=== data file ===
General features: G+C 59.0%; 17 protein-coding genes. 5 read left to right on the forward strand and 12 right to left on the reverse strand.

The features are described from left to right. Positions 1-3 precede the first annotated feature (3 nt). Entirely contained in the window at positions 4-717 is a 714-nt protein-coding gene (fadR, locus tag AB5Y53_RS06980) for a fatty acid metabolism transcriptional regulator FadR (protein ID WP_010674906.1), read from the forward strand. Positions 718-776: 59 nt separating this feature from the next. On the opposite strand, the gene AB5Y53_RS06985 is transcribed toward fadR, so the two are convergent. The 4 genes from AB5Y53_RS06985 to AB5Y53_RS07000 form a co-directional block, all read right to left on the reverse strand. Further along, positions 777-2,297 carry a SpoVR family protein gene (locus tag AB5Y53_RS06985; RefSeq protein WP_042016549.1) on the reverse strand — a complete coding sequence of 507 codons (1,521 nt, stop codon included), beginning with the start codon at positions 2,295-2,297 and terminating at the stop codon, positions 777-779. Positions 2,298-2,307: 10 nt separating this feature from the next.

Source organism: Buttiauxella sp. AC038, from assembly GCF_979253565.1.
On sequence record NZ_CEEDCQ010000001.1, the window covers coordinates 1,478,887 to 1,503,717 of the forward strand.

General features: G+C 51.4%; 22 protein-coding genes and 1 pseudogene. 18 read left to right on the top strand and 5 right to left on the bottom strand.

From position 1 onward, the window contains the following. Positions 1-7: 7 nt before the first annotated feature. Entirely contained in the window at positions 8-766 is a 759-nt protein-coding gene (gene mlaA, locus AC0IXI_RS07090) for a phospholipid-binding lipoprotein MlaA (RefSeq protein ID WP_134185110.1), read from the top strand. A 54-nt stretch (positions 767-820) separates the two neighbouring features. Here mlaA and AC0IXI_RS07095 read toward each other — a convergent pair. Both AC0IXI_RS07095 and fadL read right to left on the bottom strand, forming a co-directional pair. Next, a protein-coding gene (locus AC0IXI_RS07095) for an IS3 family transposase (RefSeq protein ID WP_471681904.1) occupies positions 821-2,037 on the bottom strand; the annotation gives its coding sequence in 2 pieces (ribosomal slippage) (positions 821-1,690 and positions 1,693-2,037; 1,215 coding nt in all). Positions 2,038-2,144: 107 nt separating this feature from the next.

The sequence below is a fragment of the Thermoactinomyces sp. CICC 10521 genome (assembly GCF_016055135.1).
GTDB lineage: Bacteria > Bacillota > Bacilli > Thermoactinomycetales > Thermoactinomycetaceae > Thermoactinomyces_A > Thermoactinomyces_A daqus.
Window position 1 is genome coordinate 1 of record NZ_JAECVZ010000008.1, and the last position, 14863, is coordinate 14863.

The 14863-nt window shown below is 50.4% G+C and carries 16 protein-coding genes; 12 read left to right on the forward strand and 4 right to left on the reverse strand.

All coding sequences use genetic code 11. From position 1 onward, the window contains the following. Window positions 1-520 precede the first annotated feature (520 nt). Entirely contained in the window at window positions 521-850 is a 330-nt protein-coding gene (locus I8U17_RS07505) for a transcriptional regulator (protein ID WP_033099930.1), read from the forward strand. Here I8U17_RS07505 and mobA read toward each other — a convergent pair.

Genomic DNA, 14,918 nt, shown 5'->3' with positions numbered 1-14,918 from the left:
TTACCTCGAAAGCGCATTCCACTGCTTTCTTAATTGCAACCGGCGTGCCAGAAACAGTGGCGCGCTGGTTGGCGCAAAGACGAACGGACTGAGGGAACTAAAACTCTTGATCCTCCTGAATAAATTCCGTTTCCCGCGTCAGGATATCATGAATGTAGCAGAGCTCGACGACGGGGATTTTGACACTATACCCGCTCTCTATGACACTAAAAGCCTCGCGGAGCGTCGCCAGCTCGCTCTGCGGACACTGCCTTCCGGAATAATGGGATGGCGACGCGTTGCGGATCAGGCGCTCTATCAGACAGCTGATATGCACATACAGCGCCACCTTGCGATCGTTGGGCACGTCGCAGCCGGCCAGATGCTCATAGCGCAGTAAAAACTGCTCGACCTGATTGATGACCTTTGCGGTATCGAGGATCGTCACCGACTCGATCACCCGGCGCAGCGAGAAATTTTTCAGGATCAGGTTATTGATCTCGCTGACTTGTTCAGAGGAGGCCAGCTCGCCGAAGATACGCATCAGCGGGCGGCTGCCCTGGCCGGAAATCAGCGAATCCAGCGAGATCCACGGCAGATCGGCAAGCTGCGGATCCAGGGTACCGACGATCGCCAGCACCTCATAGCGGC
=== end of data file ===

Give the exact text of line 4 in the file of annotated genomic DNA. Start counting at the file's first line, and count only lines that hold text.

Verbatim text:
On sequence record NZ_CEEDCQ010000001.1, the window covers coordinates 1,478,887 to 1,503,717 of the forward strand.